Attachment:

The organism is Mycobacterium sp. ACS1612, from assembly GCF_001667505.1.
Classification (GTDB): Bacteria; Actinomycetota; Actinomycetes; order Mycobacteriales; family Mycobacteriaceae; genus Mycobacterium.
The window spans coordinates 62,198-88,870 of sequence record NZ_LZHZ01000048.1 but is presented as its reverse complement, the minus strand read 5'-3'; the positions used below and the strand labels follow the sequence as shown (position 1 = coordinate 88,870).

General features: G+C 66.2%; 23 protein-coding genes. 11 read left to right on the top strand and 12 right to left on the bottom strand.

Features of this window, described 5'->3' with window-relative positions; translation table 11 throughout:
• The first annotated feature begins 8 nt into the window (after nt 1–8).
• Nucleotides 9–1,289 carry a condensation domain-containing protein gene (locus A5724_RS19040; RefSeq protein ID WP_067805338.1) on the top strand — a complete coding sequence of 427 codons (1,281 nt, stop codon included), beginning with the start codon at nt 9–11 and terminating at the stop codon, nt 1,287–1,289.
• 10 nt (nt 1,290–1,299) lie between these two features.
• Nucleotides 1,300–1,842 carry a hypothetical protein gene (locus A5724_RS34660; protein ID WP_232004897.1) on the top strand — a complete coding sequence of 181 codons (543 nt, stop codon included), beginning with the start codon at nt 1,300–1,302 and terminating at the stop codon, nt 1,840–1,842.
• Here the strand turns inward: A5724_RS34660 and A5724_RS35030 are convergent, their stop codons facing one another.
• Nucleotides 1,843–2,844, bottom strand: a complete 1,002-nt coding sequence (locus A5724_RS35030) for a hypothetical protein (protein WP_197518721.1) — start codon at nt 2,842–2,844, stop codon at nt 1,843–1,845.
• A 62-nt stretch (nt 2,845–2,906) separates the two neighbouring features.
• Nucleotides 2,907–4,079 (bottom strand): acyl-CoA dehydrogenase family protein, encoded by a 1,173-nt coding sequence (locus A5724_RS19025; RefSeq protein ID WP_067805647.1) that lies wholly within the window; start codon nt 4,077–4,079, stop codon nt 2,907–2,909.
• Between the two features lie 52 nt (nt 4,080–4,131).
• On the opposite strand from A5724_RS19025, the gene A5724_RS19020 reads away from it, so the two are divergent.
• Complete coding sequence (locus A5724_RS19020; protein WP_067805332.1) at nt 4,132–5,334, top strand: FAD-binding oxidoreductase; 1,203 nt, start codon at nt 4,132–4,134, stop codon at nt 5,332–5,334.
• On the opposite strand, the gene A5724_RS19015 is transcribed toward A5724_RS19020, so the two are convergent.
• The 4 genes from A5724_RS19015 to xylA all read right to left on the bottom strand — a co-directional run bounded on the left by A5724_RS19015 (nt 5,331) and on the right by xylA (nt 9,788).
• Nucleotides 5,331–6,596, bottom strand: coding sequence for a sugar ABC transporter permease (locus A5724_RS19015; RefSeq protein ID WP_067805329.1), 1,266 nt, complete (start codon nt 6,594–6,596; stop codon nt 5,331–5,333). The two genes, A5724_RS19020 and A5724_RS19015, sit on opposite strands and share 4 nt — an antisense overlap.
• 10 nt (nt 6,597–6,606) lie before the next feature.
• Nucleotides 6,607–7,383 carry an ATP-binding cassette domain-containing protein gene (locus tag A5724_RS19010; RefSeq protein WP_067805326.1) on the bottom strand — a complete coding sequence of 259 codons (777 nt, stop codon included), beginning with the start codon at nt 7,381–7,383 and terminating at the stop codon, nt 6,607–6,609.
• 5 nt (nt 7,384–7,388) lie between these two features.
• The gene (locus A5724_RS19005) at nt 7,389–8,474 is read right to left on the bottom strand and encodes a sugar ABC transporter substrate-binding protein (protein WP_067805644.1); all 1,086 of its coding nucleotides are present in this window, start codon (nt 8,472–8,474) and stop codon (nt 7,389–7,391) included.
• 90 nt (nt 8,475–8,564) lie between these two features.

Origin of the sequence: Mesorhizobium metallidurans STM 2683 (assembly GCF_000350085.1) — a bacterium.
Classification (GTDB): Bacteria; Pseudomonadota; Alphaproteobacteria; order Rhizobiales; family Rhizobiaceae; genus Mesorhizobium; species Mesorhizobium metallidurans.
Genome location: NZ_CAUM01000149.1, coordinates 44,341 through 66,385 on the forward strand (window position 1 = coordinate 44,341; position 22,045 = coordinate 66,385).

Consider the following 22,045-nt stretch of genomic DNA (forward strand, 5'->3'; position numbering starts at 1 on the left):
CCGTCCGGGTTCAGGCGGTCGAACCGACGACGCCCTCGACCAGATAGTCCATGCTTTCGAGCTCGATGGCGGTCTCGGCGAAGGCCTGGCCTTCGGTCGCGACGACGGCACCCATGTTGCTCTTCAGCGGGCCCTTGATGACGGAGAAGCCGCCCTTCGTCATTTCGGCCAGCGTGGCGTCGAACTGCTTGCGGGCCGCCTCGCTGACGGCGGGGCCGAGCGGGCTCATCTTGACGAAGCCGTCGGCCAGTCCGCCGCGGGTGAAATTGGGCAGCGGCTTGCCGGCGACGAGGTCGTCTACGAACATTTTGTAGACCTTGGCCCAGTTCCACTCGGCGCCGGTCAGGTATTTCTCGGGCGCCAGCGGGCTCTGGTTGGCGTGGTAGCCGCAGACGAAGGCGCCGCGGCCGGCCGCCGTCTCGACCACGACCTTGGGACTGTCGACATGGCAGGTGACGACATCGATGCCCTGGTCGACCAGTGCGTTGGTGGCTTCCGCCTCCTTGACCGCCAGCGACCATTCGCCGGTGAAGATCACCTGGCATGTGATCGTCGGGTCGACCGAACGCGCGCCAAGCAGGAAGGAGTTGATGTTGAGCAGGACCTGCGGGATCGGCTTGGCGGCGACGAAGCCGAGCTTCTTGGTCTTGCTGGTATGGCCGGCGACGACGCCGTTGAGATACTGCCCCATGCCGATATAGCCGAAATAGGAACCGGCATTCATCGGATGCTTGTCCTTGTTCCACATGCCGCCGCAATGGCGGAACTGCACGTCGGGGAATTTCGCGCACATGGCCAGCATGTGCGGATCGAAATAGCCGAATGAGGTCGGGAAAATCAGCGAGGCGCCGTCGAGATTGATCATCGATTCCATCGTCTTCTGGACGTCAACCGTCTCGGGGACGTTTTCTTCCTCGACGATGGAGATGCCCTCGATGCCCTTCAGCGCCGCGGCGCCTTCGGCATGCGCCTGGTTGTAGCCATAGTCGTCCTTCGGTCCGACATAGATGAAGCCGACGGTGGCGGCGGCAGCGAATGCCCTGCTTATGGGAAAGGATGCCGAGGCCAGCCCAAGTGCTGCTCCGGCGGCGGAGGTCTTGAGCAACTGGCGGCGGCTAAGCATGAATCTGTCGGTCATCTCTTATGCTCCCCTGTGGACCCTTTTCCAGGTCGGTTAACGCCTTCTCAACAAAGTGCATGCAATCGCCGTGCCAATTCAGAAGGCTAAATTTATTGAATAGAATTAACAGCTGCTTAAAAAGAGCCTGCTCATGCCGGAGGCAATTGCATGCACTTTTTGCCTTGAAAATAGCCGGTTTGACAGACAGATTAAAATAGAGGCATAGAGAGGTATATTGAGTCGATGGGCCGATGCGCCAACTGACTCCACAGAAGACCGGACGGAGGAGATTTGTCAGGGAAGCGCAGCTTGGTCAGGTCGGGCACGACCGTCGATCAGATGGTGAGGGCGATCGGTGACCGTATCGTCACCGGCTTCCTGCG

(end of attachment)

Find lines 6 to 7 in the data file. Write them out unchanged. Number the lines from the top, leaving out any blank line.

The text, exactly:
• The first annotated feature begins 8 nt into the window (after nt 1–8).
• Nucleotides 9–1,289 carry a condensation domain-containing protein gene (locus A5724_RS19040; RefSeq protein ID WP_067805338.1) on the top strand — a complete coding sequence of 427 codons (1,281 nt, stop codon included), beginning with the start codon at nt 9–11 and terminating at the stop codon, nt 1,287–1,289.